February 03,1999

Roth Asks GAO to Clarify Clinton Accounting Methods for Use of Surplus

WASHINGTON -- Senate Finance Committee Chairman William V. Roth, Jr. (R-DE) has asked the General Accounting Office to describe and evaluate President Clinton's proposal to improve Social Security's future solvency.

In a letter today, Roth invited GAO Comptroller General David Walker to testify about the President's proposal before the Senate Finance Committee at a hearing on the general revenue financing of the Social Security Trust Fund. The hearing will take place on Tuesday, February 9 at 10:00 am in Dirksen 215, and will also feature expert testimony on the viability of the President's plan.

"The President proposal raises a number of important questions about whether the President is spending the budget surplus more than once, and whether the President's plan will actually guarantee the future of Social Security. The General Accounting Office can answer these questions in an independent and reliable manner," Roth stated.

A copy of the letter to the Comptroller General is attached.

February 3, 1999

The Honorable David M. Walker
Comptroller General of the United States
General Accounting Office
441 G Street, N.W.
Washington, D.C. 20548

Dear Mr. Walker:

I am writing to request that the General Accounting Office (GAO) evaluate the President's proposal to improve Social Security's future solvency. In addition, I invite you to testify on the issues raised in this letter before the Senate Finance Committee on Tuesday, February 9, 1999, beginning at 10:00 a.m., in Room 215 Senate Dirksen Office Building.

On January 19, 1999, in his State of the Union address, the President described a proposal to improve solvency of the Social Security Trust Funds. Currently, the Trust Funds are projected to become exhausted in 2032; the President estimates his proposal would extend the Trust Funds' solvency through 2055. To achieve this, the President would transfer 62 percent of the projected unified budget surpluses over the next 15 years to the Social Security Trust Funds -- more than $2.8 trillion according to the White House.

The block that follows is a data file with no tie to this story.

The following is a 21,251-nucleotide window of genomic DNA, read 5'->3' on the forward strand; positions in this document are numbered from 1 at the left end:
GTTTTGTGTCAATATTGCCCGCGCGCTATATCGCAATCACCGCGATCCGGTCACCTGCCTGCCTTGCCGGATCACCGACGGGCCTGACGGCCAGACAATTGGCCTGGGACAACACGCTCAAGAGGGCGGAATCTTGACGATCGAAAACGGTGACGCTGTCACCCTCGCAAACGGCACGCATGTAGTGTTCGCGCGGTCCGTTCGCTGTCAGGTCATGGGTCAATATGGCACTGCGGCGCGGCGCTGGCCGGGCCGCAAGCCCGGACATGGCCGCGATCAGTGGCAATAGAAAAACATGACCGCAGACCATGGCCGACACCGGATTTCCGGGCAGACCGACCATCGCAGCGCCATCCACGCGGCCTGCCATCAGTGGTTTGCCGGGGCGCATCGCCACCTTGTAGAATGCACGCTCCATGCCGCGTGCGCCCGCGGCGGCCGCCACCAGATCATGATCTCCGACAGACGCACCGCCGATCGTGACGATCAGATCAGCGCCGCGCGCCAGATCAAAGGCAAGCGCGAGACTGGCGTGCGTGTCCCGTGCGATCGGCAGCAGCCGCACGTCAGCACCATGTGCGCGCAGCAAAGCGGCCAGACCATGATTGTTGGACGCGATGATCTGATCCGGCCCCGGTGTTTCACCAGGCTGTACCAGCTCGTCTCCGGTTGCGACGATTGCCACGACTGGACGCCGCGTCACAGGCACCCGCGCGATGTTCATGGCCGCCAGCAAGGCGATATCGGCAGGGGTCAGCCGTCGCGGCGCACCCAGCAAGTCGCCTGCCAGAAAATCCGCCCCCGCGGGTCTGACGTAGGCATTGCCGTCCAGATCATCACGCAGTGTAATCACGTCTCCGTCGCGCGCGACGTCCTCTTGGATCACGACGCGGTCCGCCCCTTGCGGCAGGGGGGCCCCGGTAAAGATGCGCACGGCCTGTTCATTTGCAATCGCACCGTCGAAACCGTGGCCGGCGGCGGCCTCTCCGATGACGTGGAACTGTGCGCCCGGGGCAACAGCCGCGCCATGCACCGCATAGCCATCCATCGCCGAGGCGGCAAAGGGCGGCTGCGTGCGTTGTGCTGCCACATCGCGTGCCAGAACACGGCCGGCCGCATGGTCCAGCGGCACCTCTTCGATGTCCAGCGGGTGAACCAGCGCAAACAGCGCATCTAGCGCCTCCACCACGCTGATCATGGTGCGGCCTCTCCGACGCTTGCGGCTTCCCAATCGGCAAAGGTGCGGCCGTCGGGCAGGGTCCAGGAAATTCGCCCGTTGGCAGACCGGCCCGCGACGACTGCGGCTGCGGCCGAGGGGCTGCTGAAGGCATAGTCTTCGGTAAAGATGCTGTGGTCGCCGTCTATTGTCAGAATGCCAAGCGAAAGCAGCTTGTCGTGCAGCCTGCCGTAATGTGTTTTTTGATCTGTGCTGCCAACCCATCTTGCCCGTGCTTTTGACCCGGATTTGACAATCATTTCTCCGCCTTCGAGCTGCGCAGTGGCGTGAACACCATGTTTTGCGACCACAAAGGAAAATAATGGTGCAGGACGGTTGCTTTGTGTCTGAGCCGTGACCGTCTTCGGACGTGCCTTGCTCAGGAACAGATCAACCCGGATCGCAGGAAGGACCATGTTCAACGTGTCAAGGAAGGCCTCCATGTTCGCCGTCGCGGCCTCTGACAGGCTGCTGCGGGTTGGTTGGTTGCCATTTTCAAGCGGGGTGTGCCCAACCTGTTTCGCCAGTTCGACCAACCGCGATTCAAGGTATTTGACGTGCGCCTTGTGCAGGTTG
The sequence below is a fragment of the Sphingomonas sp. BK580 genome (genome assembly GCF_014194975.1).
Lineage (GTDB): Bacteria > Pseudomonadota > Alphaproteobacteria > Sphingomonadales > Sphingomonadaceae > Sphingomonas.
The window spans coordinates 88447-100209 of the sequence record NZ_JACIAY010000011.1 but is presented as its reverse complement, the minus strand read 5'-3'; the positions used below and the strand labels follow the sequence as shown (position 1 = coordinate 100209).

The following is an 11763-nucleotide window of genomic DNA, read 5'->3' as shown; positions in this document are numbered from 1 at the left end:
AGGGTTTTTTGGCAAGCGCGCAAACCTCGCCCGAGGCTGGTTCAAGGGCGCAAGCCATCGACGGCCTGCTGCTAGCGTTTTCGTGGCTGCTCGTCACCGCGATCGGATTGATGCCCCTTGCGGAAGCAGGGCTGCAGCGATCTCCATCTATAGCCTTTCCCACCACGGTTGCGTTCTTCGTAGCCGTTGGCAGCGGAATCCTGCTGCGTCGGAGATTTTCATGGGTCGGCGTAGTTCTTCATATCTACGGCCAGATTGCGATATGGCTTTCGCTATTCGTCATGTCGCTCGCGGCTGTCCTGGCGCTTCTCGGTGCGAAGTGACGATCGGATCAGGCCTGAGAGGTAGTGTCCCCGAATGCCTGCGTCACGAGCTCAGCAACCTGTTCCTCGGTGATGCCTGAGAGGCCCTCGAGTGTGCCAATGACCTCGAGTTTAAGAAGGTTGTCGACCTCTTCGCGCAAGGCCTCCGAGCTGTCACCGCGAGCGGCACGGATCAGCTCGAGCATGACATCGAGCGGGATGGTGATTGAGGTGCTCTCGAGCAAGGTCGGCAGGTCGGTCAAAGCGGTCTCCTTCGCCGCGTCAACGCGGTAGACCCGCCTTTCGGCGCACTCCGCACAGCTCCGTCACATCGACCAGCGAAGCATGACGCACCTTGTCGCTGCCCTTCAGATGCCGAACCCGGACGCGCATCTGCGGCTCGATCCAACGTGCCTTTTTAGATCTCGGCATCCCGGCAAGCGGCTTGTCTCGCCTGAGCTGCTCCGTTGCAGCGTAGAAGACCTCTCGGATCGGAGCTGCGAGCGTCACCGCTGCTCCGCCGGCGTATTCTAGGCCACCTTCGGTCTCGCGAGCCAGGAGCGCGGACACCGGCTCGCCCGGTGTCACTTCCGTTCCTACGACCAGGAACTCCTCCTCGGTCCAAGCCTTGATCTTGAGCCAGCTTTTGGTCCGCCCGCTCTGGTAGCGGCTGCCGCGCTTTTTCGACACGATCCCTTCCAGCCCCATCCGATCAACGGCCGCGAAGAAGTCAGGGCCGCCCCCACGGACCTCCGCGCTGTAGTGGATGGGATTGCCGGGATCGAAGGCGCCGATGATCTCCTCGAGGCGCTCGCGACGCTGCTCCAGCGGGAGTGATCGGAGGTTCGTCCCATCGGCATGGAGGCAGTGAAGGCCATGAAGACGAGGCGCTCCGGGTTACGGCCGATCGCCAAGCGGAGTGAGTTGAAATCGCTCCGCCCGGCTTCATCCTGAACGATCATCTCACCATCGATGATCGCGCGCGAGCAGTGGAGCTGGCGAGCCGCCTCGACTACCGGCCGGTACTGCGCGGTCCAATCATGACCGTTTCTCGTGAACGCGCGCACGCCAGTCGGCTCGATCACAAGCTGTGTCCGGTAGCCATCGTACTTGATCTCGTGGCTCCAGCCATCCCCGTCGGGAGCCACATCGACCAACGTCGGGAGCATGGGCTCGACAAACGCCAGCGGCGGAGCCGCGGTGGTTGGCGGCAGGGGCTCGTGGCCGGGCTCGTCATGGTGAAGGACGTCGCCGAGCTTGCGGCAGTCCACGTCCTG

The President's proposal raises a number of important, but very confusing, issues that I would like GAO to address. Specifically:

1. The President would transfer $2.8 trillion to the Trust Funds from the budget surplus that first came from excess payroll tax payments lent to the General Treasury. This amount is in addition to the $2.3 trillion that by law that will be deposited in the Trust Funds. The President would spend another $1.7 trillion from non-Social Security surpluses. These amounts add up to a total allocation of $6.8 trillion, where the total budget surplus is only estimated to be $4.5 trillion. Is the President spending more than the White House projects in surpluses? Can the President's proposal properly be called "double counting" of the budget surpluses? Please provide an independent estimate of how much of the budget surpluses the President proposes to transfer are actually attributable to payroll taxes.

The Honorable David M. Walker
February 3, 1999

2. Social Security experiences a cash flow problem beginning in 2013, when benefit payments exceed revenues for the first time. Social Security must then draw upon its Trusts Funds. Given that Funds are simply claims upon the Federal budget, how much of the Federal budget between 2013 and 2055 must be devoted under the President's proposal to meeting Social Security benefit payments?

3. In what ways, if any, does the President's proposal either help or hinder the nation in providing future Social Security benefits, and meeting the claims of retirees that are made on the budget and on the nation's economy.

Please feel free to address any other issues that you consider relevant.

I look forward to seeing you on February 9th, and thank you for your attention to this request.


William V. Roth, Jr.